A two hour train ride south of Seoul in the heart of Korea’s breadbasket is Jeonju (전주). It’s is the capital city of the rural province Jeollabukdo (전라북도), where I lived for my first two years in Korea. Now that I’ve moved up to the suburbs of Seoul, it’s nearly shocking to me how few people ever venture out into the “countryside,” as they call it – that is, cities that aren’t Seoul or Busan. Even if you don’t live in a small farming town, there are still plenty of reasons to visit the charming city of Jeonju.
1. Hanoks. Hanoks everywhere.
Hanoks (한옥) are traditional Korean houses that are built in a very specific way. As I mentioned in my post about Gyeongbukgung Palace in Seoul, placement of buildings is very important in Korean architecture. The relationship of the house and its surroundings is paramount, the the inside of the house should be arranged to be in harmony as well. The ideal house placement is a river to the back and a river or stream to the front.
In Jeonju, there are hundreds of hanoks which together compose a village known in Korean as hanok maeul (한옥마을) – quite literally, hanok village. Between the eye-candy architecture and the mouth-watering street food, one can easily spend several hours rambling through the twisting streets here. You can even sleep in them but be warned – traditional Korean hanoks rarely have a bed. Instead, you sleep in a pallet on the floor.
Hanboks (한복) are traditional clothes which were worn daily until roughly one hundred years ago. Nowadays, they’re only worn on special occasions or anniversaries, such as weddings or lunar New Years (설날).
A popular thing to do around Jeonju – especially the aforementioned hanok maeul – is rent and wear a hanbok (한복). If you’re not into wearing enormous skirts, plenty of others are, which provides a lovely, even more traditional environment for you to wander around in.
3. The Food.
If you love Korean food, you probably love bibimbap (비빔밥). Jeonju is the birthplace of bibimbap , which is vegetables mixed with rice, sometimes accompanied by meat or egg. There’s even an entire festival devoted to bibimbap in Jeonju every fall! It’s also one of the few dishes in Korea that you can easily get vegetarian or vegan, so if you’re coming to Korea with dietary restrictions, this will probably be your go-to dish.
Jeollabuk-do, the province of which Jeonju is the capital, is also famous for having many banchan (반찬), or sidedishes. (You can read more about banchan here.)
If that isn’t enough to convince you that Jeonju is worth a visit, you should know that a lot of Korean restaurants here in Korea often advertise their quality and number of banchan by declaring themselves to be a Jeonju-style restaurant. Oh, and in 2012 UNESCO declared Jeonju to be a Creative City for Gastronomy.
Makkoli (막걸리) is Korean rice wine, usually drunk out of metal or wooden bowls. It’s unfiltered, so it contains lactic acid and good bacteria, like that are found in kimchi or yogurt. Makkoli also has vitamins, vitamins, and, at six to eight percent, a relatively low percent alcoholic content.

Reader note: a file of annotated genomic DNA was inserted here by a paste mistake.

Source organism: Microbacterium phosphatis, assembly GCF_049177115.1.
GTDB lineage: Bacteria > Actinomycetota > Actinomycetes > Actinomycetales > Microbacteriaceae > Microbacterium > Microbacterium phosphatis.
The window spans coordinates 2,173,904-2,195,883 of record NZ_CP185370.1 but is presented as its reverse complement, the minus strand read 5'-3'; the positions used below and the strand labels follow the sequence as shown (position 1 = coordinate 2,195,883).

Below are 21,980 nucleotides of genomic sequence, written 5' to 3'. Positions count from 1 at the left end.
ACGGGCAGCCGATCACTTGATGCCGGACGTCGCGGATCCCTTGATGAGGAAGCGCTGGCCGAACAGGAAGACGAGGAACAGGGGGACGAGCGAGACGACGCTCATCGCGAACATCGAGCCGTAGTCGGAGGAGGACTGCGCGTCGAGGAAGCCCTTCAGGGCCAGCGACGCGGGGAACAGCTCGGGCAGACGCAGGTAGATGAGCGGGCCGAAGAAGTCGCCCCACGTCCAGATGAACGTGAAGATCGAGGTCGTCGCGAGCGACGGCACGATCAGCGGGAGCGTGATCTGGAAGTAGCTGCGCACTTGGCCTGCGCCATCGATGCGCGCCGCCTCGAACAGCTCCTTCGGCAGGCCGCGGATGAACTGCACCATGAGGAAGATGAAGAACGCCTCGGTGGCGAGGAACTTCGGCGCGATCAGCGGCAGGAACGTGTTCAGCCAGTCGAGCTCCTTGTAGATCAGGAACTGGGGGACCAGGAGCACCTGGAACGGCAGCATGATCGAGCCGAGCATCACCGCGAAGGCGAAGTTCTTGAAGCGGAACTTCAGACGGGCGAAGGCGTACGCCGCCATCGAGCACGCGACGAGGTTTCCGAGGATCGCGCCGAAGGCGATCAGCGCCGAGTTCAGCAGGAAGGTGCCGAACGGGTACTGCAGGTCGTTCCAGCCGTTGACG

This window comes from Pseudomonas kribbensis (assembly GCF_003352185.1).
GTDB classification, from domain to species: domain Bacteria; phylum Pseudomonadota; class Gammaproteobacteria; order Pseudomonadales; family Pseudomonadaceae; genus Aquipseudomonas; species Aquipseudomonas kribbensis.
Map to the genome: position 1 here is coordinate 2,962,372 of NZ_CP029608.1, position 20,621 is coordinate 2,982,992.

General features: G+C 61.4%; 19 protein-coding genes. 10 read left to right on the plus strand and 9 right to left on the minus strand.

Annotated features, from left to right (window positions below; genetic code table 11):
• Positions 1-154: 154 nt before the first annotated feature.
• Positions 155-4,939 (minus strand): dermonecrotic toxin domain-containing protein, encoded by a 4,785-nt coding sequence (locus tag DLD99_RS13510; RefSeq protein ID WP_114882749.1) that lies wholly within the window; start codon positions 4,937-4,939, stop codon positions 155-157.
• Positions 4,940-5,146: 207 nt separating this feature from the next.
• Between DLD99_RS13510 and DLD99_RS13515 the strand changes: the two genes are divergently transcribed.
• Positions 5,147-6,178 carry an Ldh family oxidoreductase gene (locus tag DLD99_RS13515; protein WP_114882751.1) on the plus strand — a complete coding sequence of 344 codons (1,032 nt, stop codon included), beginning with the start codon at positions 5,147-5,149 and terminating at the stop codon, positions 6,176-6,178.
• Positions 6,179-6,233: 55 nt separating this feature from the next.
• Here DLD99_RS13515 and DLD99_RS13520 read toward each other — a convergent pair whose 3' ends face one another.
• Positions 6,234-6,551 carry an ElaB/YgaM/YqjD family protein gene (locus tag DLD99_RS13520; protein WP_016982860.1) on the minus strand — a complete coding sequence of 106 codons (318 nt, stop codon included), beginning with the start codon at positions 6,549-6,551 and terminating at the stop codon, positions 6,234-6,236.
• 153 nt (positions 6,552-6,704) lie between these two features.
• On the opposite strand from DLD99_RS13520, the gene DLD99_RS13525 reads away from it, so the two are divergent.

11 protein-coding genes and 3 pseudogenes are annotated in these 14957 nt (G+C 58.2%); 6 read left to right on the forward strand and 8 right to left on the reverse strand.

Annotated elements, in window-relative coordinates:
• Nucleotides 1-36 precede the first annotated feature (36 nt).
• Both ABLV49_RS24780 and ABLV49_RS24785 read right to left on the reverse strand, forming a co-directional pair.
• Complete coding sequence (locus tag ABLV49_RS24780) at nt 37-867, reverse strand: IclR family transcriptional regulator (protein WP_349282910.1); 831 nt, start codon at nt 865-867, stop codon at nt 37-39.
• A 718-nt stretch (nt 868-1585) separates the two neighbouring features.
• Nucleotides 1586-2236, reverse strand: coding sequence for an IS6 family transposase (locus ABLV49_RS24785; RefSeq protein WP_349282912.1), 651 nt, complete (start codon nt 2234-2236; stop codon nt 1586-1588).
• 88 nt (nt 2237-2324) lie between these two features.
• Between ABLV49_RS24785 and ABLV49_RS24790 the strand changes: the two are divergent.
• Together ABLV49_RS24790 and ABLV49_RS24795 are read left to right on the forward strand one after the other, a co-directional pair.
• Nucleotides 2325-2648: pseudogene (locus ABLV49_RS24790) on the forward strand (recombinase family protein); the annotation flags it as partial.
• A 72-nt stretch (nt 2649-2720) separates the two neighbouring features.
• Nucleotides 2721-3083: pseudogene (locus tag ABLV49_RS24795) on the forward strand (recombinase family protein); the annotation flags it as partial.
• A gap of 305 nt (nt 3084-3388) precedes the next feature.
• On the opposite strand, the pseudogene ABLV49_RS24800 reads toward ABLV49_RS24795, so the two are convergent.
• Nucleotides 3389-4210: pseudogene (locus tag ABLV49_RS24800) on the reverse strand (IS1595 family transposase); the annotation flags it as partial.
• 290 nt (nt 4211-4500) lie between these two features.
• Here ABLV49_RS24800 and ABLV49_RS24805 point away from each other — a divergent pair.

It’s also delicious.
Makkoli is slighly sweet and tangy, and a bit milky in texture. This means it goes perfectly with many spicy, flavor-packed Korean meals. There are several makkoli bar districts in Jeonju, all of which serve up kettles of the beverage with samplings of traditional Korean food. But be warned: this stuff is notorious for leaving you with a bad hangover.
5. History and Culture
Seoul is an incredible city. It’s also a very international city, where you can essentially avoid all forms of Korean culture if you are so prone. In Jeonju, it would be very nearly impossible to do this. If you’re visiting Korea, you might as well soak up the culture the best you can!
There are tons of cultural events and festivals that you can attend in Jeonju, ranging from a festival to celebrate traditional Korean paper, hanji (한지) to the sori (소리) festival, which centers on traditional Korean music and vocals.
If you like history, you should know that Jeonju is famous for being the spiritual capital of Korea’s prestigious Joseon Dynasty (1392-1897). The founder of Joseon, Yi Seonggye (posthumously known as Taejo, meaning “highest ancestor”) hailed from Jeonju, and his family became known as the “Yi Clan of Jeonju.”
6. Mural village
In addition to its hanok village, Jeonju also boasts a mural village. As I mentioned in my post about Ipoh, Malaysia, I adore street art in all of its forms. Jaman Mural Village – where you can see a good number of the murals located in Jeonju – is conveniently located quite near to the Hanok Village. The paths here are pretty steep, but the views you can get of the sunset over the hanoks is specacular.
Korea has a gorgeous countryside, which is something that you could easily miss out on if you spend all your time holed up in concrete mega-cities. Jeonju is surrounded on all sides by mountains, and only about an hour away from Korea’s largest and oldest national park – Jirisan. It would be a pity not to spend some time out of cities completely. A lot of Koreans enjoy hiking, and, if you’re lucky enough, they might even share their makkoli with you.
All photos are mine.